Using “my voice” in class

Maybe you didn’t notice, but I used my voice frequently in class. No, I didn’t talk about the specific needs for a returning combat veteran. But at times, I shared in the psychological struggle, the similar feelings associated with being “an outsider” to an established and close knit group, and the courage needed to stand up for my beliefs.


I started silent for first two classes and then found my courage to voice a different opinion – I noticed, seriously, classmates snickering when I would speak. It didn’t matter. I knew my perspective was different and something they didn’t want to hear, but something they needed to hear in order to be more effective when serving others.


My success and connection to the course is a direct function of the pedagogy employed – the student-centered, group-based learning community model. My courage to speak in class was derived from my belongingness, which began with the friendly folks in my learning community and spread to the class. The professor could have suggested to each student, “hey, go out of your way to befriend Shane, since he’s new to the cohort group.” But, I didn’t want to feel like a charity case. Instead, the course was structured in such a way that my success was a function of my teamwork, which required me to know my team.

It’s on me too

It’s easier to expect or feel entitled to getting extra benefits or even to complain when you don’t, but I learned early on that you are responsible and accountable for the success of a team. Thus, I held a 3-hour initial meeting with my learning community team in order to talk about their “why,” our shared and differing philosophies on people and education. It wasn’t the instructor’s responsibility to direct individual behaviors, but to set the goals and structure with suggestions for processes (e.g., work together and collaboratively on each project). I knew I was responsible for my learning and my group’s learning, and I took that role seriously.

Learning to “fail”

In class, we discussed the idea of “letting people fail to promote learning and growth,” but it’s not that simple. Failing and learning is moderated by two essential factors: mindset and social support. In Tagg, mastery vs. performance mindsets are discussed as one’s learning orientation as process (mastery) or outcome (performance) focused. If an individual with a performance mindset fails, s/he internalizes the failure, it does not promote learning and reduces self-efficacy. Additionally, if this individual or even a mastery-oriented person does not feel supported by a teacher or classmates, or even friends outside of the classroom, the failing could be catastrophic.  As we learned from visiting the architecture students, these students could fail and learn, because they felt connected and competent.

Competence and Connection 

In my learning from this course, I am even more confident that every organizational decision should include student competence and connection as the primary outcomes – not just as learning outcomes, but as effective measures for organizational outcomes. For every decision, we must ask: what specific resources does this student (or group) need to facilitate competence and community? And we shouldn’t employ an equality ideal, but rather one of equity. If a former solider needs significant resources for a student club or a resource center to attract other veterans and build relationships, we should provide it at a different level than the student who needs a club to sing a cappella. Objectively unequal allocation of resources is always a challenge to individual’s perceptions of fairness, especially among those receiving less, so our challenge is to alter environments disproportionately in favor of those groups needing more in order to achieve the same level of competence and connection as others.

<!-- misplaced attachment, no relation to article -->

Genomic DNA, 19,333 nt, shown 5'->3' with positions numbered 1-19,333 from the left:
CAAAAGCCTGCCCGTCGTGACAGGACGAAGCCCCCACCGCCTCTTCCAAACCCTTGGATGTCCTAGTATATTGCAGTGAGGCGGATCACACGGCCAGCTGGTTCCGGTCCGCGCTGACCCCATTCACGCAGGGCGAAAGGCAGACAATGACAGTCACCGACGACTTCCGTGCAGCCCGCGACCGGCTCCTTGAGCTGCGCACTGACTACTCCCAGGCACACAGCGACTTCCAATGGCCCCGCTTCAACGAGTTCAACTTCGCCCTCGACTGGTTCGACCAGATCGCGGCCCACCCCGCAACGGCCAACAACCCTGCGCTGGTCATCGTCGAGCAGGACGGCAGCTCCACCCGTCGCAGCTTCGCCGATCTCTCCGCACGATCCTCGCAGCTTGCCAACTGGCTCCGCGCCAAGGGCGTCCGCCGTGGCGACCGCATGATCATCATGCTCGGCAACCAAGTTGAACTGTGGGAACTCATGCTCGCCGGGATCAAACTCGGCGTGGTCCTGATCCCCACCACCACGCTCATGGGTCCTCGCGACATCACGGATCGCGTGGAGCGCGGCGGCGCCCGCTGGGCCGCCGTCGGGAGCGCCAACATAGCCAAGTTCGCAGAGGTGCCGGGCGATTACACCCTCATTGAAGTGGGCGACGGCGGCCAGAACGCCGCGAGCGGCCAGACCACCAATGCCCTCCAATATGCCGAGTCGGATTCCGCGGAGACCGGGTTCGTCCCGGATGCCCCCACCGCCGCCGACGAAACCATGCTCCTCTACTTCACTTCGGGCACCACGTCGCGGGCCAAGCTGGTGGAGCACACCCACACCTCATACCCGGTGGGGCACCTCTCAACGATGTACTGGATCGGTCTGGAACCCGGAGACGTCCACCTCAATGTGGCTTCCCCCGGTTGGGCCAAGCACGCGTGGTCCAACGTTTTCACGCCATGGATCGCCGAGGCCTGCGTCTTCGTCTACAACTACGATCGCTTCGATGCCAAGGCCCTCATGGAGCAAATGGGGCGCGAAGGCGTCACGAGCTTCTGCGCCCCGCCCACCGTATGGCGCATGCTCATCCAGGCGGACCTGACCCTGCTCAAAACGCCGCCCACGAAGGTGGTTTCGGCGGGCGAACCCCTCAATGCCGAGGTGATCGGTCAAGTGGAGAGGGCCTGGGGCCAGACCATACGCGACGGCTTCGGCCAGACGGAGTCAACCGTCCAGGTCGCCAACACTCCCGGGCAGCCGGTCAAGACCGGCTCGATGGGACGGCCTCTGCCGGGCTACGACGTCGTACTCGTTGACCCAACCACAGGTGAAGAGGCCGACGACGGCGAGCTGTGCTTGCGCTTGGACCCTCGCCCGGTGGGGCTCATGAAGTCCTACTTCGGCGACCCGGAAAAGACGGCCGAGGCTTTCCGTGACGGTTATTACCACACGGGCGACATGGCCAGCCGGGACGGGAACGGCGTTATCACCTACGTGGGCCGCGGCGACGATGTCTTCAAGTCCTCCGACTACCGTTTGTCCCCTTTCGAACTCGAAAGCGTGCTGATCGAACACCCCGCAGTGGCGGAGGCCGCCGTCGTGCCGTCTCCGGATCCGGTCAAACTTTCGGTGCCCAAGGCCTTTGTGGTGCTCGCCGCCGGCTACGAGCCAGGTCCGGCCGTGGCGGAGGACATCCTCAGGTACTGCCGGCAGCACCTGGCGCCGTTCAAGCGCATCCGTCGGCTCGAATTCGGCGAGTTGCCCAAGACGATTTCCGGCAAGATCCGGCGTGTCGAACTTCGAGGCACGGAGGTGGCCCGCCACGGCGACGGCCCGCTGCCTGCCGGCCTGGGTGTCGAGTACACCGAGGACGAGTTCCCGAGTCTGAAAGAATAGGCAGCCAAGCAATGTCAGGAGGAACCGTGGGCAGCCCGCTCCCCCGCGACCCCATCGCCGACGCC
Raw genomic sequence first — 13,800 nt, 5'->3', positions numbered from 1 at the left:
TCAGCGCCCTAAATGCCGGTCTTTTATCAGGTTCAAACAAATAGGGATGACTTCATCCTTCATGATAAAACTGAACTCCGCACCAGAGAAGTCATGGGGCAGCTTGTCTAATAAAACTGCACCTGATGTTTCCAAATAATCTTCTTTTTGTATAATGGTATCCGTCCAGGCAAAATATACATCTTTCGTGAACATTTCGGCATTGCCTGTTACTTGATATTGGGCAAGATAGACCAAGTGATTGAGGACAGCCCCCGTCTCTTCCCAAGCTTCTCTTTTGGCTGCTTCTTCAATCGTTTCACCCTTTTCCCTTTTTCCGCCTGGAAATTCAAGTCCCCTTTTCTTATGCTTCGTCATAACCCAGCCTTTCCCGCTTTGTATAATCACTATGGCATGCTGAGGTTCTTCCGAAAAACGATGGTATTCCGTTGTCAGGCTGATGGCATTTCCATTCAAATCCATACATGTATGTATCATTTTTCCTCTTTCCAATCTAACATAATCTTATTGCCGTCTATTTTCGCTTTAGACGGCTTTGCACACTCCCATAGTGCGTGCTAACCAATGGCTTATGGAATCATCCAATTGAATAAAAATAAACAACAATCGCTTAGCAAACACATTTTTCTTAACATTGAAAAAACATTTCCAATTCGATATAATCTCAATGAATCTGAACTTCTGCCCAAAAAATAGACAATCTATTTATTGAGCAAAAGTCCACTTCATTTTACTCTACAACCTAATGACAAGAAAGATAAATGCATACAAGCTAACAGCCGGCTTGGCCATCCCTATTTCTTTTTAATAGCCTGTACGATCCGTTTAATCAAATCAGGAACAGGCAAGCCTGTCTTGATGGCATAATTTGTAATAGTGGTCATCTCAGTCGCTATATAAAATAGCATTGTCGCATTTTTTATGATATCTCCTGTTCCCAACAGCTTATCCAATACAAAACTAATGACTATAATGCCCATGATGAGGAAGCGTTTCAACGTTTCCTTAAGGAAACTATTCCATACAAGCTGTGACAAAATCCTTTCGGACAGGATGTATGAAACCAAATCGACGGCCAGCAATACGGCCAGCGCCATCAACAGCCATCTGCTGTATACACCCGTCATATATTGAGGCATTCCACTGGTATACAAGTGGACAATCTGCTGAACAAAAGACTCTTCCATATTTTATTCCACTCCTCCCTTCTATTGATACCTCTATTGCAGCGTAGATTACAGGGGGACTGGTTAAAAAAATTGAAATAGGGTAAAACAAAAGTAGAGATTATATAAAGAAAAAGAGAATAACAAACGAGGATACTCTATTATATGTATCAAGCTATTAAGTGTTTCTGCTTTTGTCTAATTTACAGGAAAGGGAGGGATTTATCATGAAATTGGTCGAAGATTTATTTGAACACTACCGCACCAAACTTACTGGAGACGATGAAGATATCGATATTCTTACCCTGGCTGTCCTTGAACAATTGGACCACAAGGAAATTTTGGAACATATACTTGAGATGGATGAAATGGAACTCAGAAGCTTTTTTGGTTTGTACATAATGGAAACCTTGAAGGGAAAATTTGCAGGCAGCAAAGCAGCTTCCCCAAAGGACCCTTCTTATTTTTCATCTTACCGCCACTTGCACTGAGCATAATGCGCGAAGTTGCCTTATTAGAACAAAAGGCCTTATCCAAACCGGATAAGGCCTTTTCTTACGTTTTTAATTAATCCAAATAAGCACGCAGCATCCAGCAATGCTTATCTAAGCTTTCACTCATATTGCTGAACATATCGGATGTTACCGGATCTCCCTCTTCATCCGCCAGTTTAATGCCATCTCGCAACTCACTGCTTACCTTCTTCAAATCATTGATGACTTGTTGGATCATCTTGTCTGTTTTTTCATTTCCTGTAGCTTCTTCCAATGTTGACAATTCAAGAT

What’s easy and profitable vs. hard and meaningful

In my numerous rants throughout the course, I think I embodied the perspective of a student veteran with the vision to learn from history and improve it.  Rather than be a usual suspect by working for Northrop, Lockheed, etc. on a high-paying salary, I wanted to re-write history so we don’t head to war again, rather than follow the big contracts to facilitate the continuation of war. Similarly, I am a year away from my Ph.D. in organizational psychology and the big jobs are waiting to fill those 6-figure “organizational consultant” roles. Sorry, but that won’t be me. My commitment is to people – finding a way to give psychology to the masses in order to improve the lives of students worldwide. I’m not a historian, but rather a futurian(??). I’m prepared to re-write history by practicing with the future in mind, but I need to know my classmates – those student affairs professionals and educators – are willing to join the mission.

~ by shanemccarty on April 22, 2014.

One Response to “Using “my voice” in class”

  1. Well done Shane. I have appreciated your unique outlook in this project and in our class. Keep up the good work, and do good things in Higher Education. We need smart people doing smart things in the field!

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